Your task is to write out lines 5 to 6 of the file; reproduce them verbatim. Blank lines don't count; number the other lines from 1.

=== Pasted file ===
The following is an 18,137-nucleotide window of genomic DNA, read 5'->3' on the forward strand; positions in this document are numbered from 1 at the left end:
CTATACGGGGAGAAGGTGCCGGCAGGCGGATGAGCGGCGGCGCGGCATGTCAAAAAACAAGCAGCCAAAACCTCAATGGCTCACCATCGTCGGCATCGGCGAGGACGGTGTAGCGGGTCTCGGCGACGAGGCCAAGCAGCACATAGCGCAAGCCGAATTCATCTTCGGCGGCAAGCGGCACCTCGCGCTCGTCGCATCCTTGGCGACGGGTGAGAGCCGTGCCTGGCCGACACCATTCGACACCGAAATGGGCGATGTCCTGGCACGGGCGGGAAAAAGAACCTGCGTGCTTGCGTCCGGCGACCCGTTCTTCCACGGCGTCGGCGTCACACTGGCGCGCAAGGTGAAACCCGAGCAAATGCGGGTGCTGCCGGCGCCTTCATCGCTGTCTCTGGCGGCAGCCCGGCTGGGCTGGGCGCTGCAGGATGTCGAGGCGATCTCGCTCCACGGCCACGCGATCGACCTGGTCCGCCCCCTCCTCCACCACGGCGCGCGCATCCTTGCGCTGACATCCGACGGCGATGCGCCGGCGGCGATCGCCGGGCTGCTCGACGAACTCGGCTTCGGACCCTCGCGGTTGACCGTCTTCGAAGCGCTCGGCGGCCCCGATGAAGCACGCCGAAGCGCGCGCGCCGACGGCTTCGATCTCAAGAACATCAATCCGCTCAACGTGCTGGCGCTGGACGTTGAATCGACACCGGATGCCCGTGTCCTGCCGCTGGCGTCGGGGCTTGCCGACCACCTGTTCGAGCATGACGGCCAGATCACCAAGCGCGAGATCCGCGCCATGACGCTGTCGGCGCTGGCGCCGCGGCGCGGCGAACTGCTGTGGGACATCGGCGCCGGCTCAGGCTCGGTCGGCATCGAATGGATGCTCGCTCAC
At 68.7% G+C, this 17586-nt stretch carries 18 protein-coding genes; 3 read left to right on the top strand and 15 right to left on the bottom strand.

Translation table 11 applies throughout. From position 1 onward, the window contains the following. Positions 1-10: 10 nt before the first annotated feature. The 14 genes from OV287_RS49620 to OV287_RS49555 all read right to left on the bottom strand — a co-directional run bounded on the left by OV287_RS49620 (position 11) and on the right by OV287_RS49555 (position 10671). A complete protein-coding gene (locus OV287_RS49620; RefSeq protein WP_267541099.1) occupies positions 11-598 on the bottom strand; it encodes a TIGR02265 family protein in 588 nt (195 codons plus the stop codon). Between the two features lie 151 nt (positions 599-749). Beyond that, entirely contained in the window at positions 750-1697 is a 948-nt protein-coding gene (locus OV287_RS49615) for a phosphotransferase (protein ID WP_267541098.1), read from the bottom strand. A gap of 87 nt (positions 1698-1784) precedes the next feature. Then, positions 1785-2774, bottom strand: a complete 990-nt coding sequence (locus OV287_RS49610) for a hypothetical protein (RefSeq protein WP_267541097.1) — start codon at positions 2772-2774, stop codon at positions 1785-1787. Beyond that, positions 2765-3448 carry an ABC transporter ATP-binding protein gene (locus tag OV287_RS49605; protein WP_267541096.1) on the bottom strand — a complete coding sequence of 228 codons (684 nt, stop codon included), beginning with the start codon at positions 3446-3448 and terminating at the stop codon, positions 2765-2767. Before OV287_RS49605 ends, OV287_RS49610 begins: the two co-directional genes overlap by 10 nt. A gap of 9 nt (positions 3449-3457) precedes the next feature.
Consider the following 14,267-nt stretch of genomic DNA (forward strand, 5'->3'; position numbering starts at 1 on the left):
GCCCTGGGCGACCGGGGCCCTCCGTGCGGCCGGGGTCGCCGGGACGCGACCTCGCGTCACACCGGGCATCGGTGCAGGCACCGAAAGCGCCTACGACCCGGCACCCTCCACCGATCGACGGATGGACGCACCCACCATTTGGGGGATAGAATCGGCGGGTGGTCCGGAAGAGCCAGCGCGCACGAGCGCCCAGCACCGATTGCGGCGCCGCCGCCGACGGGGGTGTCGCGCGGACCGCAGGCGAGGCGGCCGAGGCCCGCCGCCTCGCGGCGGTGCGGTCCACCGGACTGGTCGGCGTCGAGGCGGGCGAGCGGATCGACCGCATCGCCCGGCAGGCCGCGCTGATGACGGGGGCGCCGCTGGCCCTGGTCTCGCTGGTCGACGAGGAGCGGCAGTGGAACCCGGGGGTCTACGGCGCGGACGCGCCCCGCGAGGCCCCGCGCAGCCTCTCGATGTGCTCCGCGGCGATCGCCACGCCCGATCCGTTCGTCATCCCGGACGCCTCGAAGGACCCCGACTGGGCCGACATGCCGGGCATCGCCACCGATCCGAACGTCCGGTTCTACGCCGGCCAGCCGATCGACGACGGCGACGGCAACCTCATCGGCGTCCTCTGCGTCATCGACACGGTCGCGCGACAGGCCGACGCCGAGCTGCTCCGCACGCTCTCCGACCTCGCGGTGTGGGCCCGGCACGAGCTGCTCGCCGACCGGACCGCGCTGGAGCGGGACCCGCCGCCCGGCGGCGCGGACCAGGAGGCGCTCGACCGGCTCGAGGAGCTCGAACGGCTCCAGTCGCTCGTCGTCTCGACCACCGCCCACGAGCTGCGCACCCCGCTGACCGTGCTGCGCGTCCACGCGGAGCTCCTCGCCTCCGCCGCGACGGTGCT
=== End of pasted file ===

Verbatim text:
Consider the following 14,267-nt stretch of genomic DNA (forward strand, 5'->3'; position numbering starts at 1 on the left):
GCCCTGGGCGACCGGGGCCCTCCGTGCGGCCGGGGTCGCCGGGACGCGACCTCGCGTCACACCGGGCATCGGTGCAGGCACCGAAAGCGCCTACGACCCGGCACCCTCCACCGATCGACGGATGGACGCACCCACCATTTGGGGGATAGAATCGGCGGGTGGTCCGGAAGAGCCAGCGCGCACGAGCGCCCAGCACCGATTGCGGCGCCGCCGCCGACGGGGGTGTCGCGCGGACCGCAGGCGAGGCGGCCGAGGCCCGCCGCCTCGCGGCGGTGCGGTCCACCGGACTGGTCGGCGTCGAGGCGGGCGAGCGGATCGACCGCATCGCCCGGCAGGCCGCGCTGATGACGGGGGCGCCGCTGGCCCTGGTCTCGCTGGTCGACGAGGAGCGGCAGTGGAACCCGGGGGTCTACGGCGCGGACGCGCCCCGCGAGGCCCCGCGCAGCCTCTCGATGTGCTCCGCGGCGATCGCCACGCCCGATCCGTTCGTCATCCCGGACGCCTCGAAGGACCCCGACTGGGCCGACATGCCGGGCATCGCCACCGATCCGAACGTCCGGTTCTACGCCGGCCAGCCGATCGACGACGGCGACGGCAACCTCATCGGCGTCCTCTGCGTCATCGACACGGTCGCGCGACAGGCCGACGCCGAGCTGCTCCGCACGCTCTCCGACCTCGCGGTGTGGGCCCGGCACGAGCTGCTCGCCGACCGGACCGCGCTGGAGCGGGACCCGCCGCCCGGCGGCGCGGACCAGGAGGCGCTCGACCGGCTCGAGGAGCTCGAACGGCTCCAGTCGCTCGTCGTCTCGACCACCGCCCACGAGCTGCGCACCCCGCTGACCGTGCTGCGCGTCCACGCGGAGCTCCTCGCCTCCGCCGCGACGGTGCT